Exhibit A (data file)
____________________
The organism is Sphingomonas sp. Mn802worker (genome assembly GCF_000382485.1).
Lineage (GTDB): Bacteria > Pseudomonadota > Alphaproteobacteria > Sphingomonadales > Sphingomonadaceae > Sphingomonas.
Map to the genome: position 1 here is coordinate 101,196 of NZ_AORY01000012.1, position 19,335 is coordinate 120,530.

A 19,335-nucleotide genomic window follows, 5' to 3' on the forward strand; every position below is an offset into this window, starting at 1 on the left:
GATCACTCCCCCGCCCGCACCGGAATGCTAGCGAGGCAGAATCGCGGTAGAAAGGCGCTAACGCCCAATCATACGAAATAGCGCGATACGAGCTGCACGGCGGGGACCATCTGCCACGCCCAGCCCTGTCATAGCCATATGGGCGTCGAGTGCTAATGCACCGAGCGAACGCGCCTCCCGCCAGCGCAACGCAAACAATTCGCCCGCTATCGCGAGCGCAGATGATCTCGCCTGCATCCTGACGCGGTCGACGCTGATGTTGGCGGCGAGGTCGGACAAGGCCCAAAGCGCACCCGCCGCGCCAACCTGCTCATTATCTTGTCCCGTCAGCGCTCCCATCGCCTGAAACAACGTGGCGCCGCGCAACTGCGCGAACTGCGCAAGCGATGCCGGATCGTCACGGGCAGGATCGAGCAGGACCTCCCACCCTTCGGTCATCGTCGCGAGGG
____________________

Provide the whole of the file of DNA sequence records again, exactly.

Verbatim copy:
The organism is Sphingomonas sp. Mn802worker (genome assembly GCF_000382485.1).
Lineage (GTDB): Bacteria > Pseudomonadota > Alphaproteobacteria > Sphingomonadales > Sphingomonadaceae > Sphingomonas.
Map to the genome: position 1 here is coordinate 101,196 of NZ_AORY01000012.1, position 19,335 is coordinate 120,530.

A 19,335-nucleotide genomic window follows, 5' to 3' on the forward strand; every position below is an offset into this window, starting at 1 on the left:
GATCACTCCCCCGCCCGCACCGGAATGCTAGCGAGGCAGAATCGCGGTAGAAAGGCGCTAACGCCCAATCATACGAAATAGCGCGATACGAGCTGCACGGCGGGGACCATCTGCCACGCCCAGCCCTGTCATAGCCATATGGGCGTCGAGTGCTAATGCACCGAGCGAACGCGCCTCCCGCCAGCGCAACGCAAACAATTCGCCCGCTATCGCGAGCGCAGATGATCTCGCCTGCATCCTGACGCGGTCGACGCTGATGTTGGCGGCGAGGTCGGACAAGGCCCAAAGCGCACCCGCCGCGCCAACCTGCTCATTATCTTGTCCCGTCAGCGCTCCCATCGCCTGAAACAACGTGGCGCCGCGCAACTGCGCGAACTGCGCAAGCGATGCCGGATCGTCACGGGCAGGATCGAGCAGGACCTCCCACCCTTCGGTCATCGTCGCGAGGG